• 8 standard speakers measuring 2’x2’
  • 2 Peavey UL Speakers measuring 24” x 42”
  • A Stephill generator
  • A Crown amplifier
  • 3 metal cases
  • 1 plastic case containing jump leads
  • A draper tool box
  • A small container of diesel
  • 1 nitrous oxide cylinder'.
 The video shows a hammer smashing up the which could obviously have been put to good use, and indeed a local music charity 'Community Music East called it a "waste of equipment" that could be used by the county's "under-resourced" groups'. Bizarrely a police spokesperson told the BBC (13 December 2012) that "If the equipment was sold or donated there is a possibility it could be used for unlicensed music events in the future." Well that would apply to any musical equipment, why not send the police round to music shops with their big hammers and smash up all the amps and speakers in case they end up at a free party!

Not a great bit of PR - as of last night tonight it had received 4 likes, and 311 dislikes.

As covered here before, Norfolk has been the focus for an ongoing cat and mouse struggle between police and sound systems. Here's a couple of other recent examples:

‘Police were called to a disused quarry in North Creake over the weekend after reports of around 700 people arriving for an illegal rave. Police first received a call to the unlicensed music event at around 10.30pm on Saturday night, the event was located on a remote area of land that is difficult to access by vehicle. Police air support were used overnight, in addition to officers on the ground, a local gamekeeper and farm manager to monitor the situation and bring the event to a peaceful and safe closure. Sound equipment and a van were seized from the site, and police made two arrests for possession of drugs with intent to supply. Police noted all vehicles leaving the site and many were searched with several dozen drivers being breathalysed, but none were found over the limit for drink or drugs. (Lynn News, 22 October 2012)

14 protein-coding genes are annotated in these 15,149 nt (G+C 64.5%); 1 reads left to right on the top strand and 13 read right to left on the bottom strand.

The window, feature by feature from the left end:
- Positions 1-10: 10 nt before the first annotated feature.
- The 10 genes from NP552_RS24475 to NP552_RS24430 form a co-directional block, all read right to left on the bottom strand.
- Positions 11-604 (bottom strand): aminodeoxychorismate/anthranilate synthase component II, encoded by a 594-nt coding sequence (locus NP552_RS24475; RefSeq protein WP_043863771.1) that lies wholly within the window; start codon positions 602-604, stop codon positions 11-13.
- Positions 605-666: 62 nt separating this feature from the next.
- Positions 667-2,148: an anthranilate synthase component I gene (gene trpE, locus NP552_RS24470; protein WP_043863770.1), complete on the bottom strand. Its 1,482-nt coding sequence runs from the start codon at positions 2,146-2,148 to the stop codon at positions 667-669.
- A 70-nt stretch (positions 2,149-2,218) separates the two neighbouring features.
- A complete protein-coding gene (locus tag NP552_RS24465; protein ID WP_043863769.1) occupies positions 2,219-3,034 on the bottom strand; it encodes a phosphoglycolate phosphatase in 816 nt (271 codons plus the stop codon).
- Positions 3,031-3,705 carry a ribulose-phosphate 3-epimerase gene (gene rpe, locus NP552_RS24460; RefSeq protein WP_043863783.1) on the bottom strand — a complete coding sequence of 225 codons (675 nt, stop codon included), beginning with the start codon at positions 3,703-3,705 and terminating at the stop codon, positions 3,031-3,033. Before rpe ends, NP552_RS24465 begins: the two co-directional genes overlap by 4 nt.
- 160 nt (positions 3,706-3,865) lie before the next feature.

Two men have been convicted of organising an illegal rave, which attracted about 200 people to a site near Beccles. The pair, who pleaded guilty when they appeared at Great Yarmouth Magistrates’ Court yesterday, [Monday, October 15] were told thousands of pounds of equipment, seized by police at the July 14 rave at Gillingham, would not be returned to them… The pair pleaded guilty to a charge of committing unauthorised licensable activity under the Licensing Act 2003, after the court heard the rave attracted about 200 people and caused “extensive damage to property”. They were also each given a two year conditional discharge, ordered to pay £150 compensation to the farmer and £85 costs… The court heard that R. had sent text messages to a large number of people, saying “the number for the Norfolk party is” followed by a mobile telephone number, and “keep it off Facebook...pass on to safe ravers.” It also read “see you rigside” – a reference to the large set-up of speakers and amplifiers used to play loud music, known as a “rig”.

Gary Mayle, prosecuting, said that when asked by police if the turntables were his, M. said: “It would be pretty hard to have a party without them.” Items seized also  included 18 speakers, five electrical power generators and four “disco light projectors”(Norwich Evening News, 16 October 2012).

Sunday, December 09, 2012